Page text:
Amy Van Dyken Way has a new look and traffic pattern.
Colorado State University students begin moving into campus housing this week, and although in past years the process has included temporarily blocked streets and detours around residence halls, this week will look dramatically different. Not only will there be fewer residents moving in at the same time since the schedule has been expanded to five days instead of two, but there will be no closed streets, no detours, and plenty of accessible parking for unloading and saying goodbye.
Move-In parking and traffic
Parking areas with easy access to residence halls, including the large parking area west of Moby Arena, south side of Hughes Way and along Plum Street will be open for 30-minute unloading. Parking and Transportation Services will not be enforcing restrictions in the residence hall parking areas and parking west of Meridian Avenue to support move-in activities. Areas further away from residence halls on the east side of campus, including the Lory Student Center and Morgan Library parking areas, will require a valid CSU permit or hourly parking payment. Meridian Avenue between Hughes Way and West Plum Street will remain closed to traffic, at it usually is. Visit here and check the Move-In Week box to find a complete map for parking information.
Noticeable changes on main campus
A quiet campus for the past several months has allowed construction projects to be completed, many ahead of schedule.
Tim Kemp, assistant director for engineering and capital construction in Facilities Management, said crews have taken advantage of a less-crowded campus to complete projects and reduced construction stress for students, employees and visitors.
“Our Facilities Management teams and our construction partners have done extraordinary work the past several months to create an even more beautiful and functional main campus,” he said. “We have added bicycle- and pedestrian-friendly access, our grounds crews have added incredible landscaping, and we have completed projects that will benefit all members of our CSU community.”
Hughes Way has been reconfigured into a two-way street for traffic arriving and leaving campus from Shields Street. In addition to introducing two-way traffic, separate pedestrian and two-way bike trail infrastructure have been constructed along the busy thoroughfare.
University Avenue and Amy Van Dyken Way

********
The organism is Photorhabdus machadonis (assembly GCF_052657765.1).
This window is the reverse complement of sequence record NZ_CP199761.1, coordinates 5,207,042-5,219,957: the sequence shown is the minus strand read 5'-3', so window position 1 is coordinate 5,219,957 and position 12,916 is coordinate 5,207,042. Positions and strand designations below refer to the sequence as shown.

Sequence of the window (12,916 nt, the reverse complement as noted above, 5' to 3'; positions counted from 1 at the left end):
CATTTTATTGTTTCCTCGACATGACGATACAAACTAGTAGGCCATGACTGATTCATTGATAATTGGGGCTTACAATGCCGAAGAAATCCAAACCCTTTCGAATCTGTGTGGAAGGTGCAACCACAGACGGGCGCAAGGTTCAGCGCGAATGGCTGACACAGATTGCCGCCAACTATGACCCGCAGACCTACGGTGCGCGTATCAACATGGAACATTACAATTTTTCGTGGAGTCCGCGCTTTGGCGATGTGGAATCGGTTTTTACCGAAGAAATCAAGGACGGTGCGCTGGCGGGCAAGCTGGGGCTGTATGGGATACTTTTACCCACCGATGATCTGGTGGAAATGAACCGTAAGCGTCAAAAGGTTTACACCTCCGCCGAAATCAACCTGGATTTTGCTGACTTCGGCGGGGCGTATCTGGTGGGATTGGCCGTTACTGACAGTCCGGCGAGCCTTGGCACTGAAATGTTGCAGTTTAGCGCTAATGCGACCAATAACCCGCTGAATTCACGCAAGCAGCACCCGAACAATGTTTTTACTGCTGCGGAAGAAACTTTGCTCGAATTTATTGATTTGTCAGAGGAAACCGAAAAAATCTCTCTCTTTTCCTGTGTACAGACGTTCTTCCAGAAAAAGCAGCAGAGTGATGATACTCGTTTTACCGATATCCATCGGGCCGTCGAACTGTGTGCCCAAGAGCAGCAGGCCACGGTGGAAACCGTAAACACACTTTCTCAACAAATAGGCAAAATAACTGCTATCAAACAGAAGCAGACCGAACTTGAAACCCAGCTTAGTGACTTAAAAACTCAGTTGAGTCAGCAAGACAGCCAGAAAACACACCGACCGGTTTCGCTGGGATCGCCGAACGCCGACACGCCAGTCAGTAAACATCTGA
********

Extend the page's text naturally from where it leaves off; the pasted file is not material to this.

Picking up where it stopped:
University Avenue between College Avenue and Amy Van Dyken Way also has a new look and traffic pattern. Motor vehicles are allowed traveling eastbound only and bike and pedestrian access has been expanded. Amy Van Dyken Way continues to be one-way, north to south, and a protected bike lane has been created.
The lagoon project has been completed and provides a spectacular area for relaxation and a lovely view of the Rocky Mountains across the CSU Great Green. The lagoon is smaller than the original and has a more naturalistic appearance with a gravel trail, native grasses and border seating along the edge and a new pump system that better circulates and cleans the water. Modifications to the grades of the pond basin will also provide additional stormwater and floodwater capacity if a major flooding event were to ever occur on campus.
You may wonder what has happened to several of the intramural fields that have gone from green grass to brown dirt over the summer. Say hello to GeoX, the largest ground-source heating and cooling system in Colorado, and one of the largest in the western United States. The project will employ geothermal energy – also called a ground source heat pump – for heating and cooling, to reduce energy consumption and costs.
GeoX has been in the planning stages at CSU for nearly a decade and will replace the current outdated steam heating system in the 50-year-old Moby Arena, Fum McGraw Center, Anderson Academic Center, Health and Exercise Science building, and the intramural gym. Geothermal energy systems take advantage of the constant temperature by circulating water through a field of pipes set deep into the ground. Once the ground cools or heats the circulating water, it takes little extra electrical energy to bring it to the desired temperature for a comfortable building. The conditioned water can be used in heating and cooling systems in the building’s HVAC climate control systems.
Take heart; the grass will be replaced, and the fields will be ready for action soon.
Nutrien Agricultural Sciences Building (formerly Shepardson Hall)
Construction on the new home for the College of Agricultural Sciences is progressing well on University Avenue. Libbie Coy Way is closed to vehicle and bicycle traffic south of University to A Street until summer 2021. Pedestrians are allowed on the east side of Libbie Coy Way.